• Welcome To The Readington Middle School Speech-Language Website
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    What is Speech and Language?

    Speech is the actual physical aspects of communicating a message.  There are three aspects of speech.

    1)      Articulation: The production of single sounds in all positions of words.

    2)      Fluency:  This refers to how smoothly sounds, phrases and sentences flow

    when speaking.

    3)      Voice:  the quality of sound production involving the volume and pitch

    appropriate for a child’s age and gender.

    Language refers to an organized set of symbols or a code used to communicate.  There are three components involved in language, which determine ‘what we say’, ‘how we say it’ and ‘why we say it.’

    1)      Content: (what we say) This refers to the meaning that the child expresses or


    2)      Form: (how we say it) The understanding and use of grammatical structures

    including plural and verb forms.

    3)      Use: (why we say it) The reason or purpose for communicating.  This is how

    a child understands and uses verbal and non-verbal language in a variety of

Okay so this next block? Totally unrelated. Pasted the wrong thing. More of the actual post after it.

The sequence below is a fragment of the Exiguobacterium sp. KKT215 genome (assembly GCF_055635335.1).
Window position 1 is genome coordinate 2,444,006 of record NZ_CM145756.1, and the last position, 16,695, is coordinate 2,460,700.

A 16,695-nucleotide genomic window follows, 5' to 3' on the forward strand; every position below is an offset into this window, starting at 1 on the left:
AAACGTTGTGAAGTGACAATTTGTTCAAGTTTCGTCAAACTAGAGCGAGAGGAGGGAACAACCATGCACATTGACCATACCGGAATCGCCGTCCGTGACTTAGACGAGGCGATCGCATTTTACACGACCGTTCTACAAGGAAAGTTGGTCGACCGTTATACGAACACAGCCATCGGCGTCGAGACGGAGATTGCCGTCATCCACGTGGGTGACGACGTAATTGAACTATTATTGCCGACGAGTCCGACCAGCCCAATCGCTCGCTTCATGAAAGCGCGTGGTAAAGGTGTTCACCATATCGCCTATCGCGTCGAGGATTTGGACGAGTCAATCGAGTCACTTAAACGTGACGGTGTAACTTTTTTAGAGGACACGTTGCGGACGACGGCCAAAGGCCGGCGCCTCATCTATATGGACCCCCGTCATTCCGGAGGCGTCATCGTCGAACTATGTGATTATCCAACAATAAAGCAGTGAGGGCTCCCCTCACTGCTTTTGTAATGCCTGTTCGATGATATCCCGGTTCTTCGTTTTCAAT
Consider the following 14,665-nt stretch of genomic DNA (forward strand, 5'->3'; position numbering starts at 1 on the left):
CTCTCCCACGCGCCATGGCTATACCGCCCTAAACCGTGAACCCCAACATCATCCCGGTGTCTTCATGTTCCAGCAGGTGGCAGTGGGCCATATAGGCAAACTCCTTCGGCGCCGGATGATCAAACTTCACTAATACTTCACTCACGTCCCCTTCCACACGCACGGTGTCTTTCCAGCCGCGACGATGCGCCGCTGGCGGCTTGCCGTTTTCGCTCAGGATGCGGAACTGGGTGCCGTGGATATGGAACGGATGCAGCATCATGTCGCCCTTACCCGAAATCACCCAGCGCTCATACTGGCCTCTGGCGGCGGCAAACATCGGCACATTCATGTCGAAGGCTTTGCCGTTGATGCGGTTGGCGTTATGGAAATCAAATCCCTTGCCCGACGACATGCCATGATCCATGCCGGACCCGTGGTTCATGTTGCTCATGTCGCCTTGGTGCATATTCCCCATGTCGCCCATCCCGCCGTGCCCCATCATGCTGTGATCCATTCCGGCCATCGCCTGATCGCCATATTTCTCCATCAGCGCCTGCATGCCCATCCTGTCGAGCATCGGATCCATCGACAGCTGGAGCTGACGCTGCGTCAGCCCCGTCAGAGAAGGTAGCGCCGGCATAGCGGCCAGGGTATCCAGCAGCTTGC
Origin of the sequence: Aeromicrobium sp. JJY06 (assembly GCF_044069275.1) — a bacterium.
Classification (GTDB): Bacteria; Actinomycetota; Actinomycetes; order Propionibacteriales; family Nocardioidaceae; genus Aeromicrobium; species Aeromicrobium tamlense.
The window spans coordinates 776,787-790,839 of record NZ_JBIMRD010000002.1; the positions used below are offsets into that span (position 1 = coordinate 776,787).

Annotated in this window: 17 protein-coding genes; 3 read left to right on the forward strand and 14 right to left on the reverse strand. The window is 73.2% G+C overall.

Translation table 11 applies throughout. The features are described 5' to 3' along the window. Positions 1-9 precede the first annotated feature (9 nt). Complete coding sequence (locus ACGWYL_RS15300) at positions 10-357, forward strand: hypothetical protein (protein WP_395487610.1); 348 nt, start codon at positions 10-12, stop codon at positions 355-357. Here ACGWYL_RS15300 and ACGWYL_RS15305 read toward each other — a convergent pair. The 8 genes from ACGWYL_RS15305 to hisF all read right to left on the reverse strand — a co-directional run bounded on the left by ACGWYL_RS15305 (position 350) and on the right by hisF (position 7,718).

situations.  This includes the social use of language including initiating conversation, turn-taking during conversation, using greetings and salutations,

    asking and answering questions appropriately and understanding and expressing feelings and emotions.


    Who addresses speech/language concerns in our schools?

    Certified speech/language specialists along with teachers, learning consultants, social workers and psychologists identify individuals with speech and/or language difficulties within our schools.  The speech/language specialist also provides intervention to students eligible for services and acts as a consultant to teachers, parents and paraprofessionals.



    For additional speech/language information please refer to the following sites:



Last Modified on March 1, 2007